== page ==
Xiaomi has filed a legal action against the US Defense and Treasury departments that seeks to remove itself from the country’s official list of Communist Chinese military companies (CCMC).
The Department of Defense added Xiaomi onto the list in mid-January after it accused the company of “appearing to be [a] civilian entity” in order to procure advanced technologies in support of the modernisation goals of the Chinese military.
In the legal complaint [PDF], Xiaomi said it filed the lawsuit as the CCMC designation would cause “immediate and irreparable harm to Xiaomi”, including by cutting off Xiaomi’s access to US capital markets.
It added that the restrictions would interfere with the company’s business relationships and ability to conduct and expand its business, as well as harm its reputation and goodwill among business partners and consumers, both in the United States and around the world.
Companies placed on the CCMC list are subject to a Donald Trump executive order that came into force in November last year. The executive order prohibits US persons from trading and investing in any of the listed companies and bans trading in any new companies once the US has placed the CCMC label on them.
As a result, people in the US will no longer be able to purchase publicly traded Xiaomi securities or derivatives of those securities from March 15 onwards and must divest any holdings by January 14 next year.
Xiaomi in the complaint also accused the US departments of designating the company as a CCMC without providing reasoned explanations.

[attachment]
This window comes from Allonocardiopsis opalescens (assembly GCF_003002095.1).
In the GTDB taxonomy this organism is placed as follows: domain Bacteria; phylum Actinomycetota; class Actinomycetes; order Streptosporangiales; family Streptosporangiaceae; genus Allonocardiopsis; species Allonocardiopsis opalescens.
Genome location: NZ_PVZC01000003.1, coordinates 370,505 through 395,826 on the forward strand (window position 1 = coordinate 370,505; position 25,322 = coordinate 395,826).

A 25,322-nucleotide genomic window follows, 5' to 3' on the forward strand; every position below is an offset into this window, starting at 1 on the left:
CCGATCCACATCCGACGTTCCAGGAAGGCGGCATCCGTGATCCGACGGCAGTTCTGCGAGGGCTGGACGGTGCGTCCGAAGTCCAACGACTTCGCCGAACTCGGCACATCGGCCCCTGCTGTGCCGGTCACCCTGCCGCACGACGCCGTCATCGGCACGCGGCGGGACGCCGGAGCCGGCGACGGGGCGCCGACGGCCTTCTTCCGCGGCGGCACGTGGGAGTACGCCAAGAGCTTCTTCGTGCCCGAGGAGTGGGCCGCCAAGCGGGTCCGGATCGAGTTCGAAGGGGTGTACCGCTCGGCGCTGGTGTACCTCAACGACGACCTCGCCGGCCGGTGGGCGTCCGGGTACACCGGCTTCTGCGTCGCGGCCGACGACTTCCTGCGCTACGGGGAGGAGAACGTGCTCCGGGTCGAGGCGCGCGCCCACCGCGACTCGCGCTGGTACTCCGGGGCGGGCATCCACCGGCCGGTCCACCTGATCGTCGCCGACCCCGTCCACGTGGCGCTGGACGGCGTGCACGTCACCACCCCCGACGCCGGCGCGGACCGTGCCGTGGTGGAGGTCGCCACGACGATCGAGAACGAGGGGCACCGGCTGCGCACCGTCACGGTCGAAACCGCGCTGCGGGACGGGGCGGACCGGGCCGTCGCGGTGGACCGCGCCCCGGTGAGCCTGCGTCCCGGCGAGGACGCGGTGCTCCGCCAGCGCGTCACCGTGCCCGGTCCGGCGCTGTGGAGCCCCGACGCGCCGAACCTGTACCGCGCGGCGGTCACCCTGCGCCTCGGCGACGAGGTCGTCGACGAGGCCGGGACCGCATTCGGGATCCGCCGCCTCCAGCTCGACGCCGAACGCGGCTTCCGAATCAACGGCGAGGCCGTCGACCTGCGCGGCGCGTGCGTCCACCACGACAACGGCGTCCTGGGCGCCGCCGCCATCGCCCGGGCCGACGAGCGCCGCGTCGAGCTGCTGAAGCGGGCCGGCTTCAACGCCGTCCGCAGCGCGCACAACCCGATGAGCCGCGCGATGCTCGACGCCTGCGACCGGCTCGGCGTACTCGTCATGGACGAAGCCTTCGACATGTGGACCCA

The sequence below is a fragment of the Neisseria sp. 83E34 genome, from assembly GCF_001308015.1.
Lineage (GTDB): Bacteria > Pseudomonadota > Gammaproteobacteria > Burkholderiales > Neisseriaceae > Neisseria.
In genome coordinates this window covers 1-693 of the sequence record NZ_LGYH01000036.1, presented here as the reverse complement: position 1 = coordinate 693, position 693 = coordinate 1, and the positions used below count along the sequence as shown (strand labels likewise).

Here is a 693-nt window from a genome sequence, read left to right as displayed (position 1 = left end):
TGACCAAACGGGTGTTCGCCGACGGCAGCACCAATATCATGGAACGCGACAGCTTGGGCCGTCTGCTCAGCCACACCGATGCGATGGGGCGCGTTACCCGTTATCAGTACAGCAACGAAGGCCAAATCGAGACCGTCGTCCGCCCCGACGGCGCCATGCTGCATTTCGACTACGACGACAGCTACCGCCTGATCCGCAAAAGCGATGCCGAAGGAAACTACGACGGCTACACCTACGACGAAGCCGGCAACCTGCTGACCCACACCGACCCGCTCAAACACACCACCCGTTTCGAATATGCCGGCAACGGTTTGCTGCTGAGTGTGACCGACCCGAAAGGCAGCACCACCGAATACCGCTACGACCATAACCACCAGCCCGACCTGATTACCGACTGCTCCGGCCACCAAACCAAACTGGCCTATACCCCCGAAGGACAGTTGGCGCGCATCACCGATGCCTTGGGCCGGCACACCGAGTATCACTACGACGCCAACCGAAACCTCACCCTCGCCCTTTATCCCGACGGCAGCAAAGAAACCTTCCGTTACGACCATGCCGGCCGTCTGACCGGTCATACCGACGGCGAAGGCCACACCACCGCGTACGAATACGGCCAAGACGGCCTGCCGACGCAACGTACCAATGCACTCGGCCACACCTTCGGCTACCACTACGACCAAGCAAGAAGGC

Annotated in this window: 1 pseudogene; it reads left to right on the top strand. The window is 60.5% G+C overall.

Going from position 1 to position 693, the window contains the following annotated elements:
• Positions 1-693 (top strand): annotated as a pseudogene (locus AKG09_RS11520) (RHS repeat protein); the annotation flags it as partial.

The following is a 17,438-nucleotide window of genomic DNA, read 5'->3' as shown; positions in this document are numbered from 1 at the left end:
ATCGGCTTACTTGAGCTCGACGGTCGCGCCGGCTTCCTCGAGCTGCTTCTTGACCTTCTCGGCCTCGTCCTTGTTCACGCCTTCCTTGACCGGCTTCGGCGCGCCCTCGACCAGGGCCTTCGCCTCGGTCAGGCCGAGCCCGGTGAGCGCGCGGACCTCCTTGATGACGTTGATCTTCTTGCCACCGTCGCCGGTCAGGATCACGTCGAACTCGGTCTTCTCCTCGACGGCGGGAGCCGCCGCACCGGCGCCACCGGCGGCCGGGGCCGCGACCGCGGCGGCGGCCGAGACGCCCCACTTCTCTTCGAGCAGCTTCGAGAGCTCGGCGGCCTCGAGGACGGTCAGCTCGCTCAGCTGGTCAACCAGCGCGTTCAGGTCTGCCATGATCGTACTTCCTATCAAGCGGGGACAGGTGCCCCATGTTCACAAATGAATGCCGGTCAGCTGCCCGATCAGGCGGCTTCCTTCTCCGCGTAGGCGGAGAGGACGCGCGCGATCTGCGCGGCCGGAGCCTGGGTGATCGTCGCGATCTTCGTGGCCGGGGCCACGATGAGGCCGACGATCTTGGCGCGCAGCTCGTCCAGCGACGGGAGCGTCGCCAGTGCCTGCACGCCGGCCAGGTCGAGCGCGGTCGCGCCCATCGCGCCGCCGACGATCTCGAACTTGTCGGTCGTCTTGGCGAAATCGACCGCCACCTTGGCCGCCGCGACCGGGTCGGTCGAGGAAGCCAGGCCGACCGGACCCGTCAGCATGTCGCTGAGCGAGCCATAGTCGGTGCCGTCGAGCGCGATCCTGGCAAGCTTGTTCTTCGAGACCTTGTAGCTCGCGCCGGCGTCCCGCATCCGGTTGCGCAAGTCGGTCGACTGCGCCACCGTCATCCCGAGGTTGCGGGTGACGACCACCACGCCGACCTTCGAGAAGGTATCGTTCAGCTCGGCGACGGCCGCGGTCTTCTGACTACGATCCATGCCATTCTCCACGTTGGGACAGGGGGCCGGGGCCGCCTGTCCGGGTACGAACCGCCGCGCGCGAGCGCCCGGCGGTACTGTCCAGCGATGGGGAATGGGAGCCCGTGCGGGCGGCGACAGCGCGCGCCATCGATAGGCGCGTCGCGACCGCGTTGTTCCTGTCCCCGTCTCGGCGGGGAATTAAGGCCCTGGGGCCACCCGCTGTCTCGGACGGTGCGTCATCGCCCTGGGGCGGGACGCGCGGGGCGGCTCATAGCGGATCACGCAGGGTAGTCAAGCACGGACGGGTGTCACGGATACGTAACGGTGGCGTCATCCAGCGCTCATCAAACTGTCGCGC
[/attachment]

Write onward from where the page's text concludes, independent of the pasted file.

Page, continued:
“Xiaomi would not be subject to these harms but for Defendants’ unlawful designation of Xiaomi as a CCMC, and the resulting restrictions under Executive Order 13959,” the company said.
It explained that more than 75% of the voting rights in the company are held by co-founders Lei Jun and Bin Lin and that various Xiaomi shareholders were US companies, such as BlackRock and The Vanguard Group.
The lawsuit follows Xiaomi releasing a statement last month proclaiming it had no ties with the Chinese military.
“The company confirms that it is not owned, controlled, or affiliated with the Chinese military, and is not a ‘Communist Chinese military company’ defined under the NDAA,” the company said.
In recent weeks, US entities, such as the New York Stock Exchange, have struggled to handle the consequences and interpretation of the CCMC list. Across the month of January, the exchange said it would delist a trio of Chinese telcos, before changing its mind, and then it reverted to its original decision.
Other Chinese companies currently on the list include Huawei, Hikvision, Inspur, Panda Electronics, and Semiconductor Manufacturing International Corporation.
As Xiaomi prepares to enter into a legal stoush with the US government, the company has simultaneously launched a new form of charging that it touted can remotely charge electronic devices without any cables or wireless charging stands.
Labelled as Mi Air Charge, the technology is a “charging pile” that uses 144 antennas to transmit millimetre-wide waves to charge smartphones. These waves can only be transmitted by smartphones that have a built-in “beacon antenna”, however, which is what allows for devices to receive the charging waves.
The remote charging technology can provide 5-watt charging for various devices at the same time within a radius of several metres, Xiaomi said. Currently, devices like the OnePlus 8T can provide up to 65-watt charging through cables.
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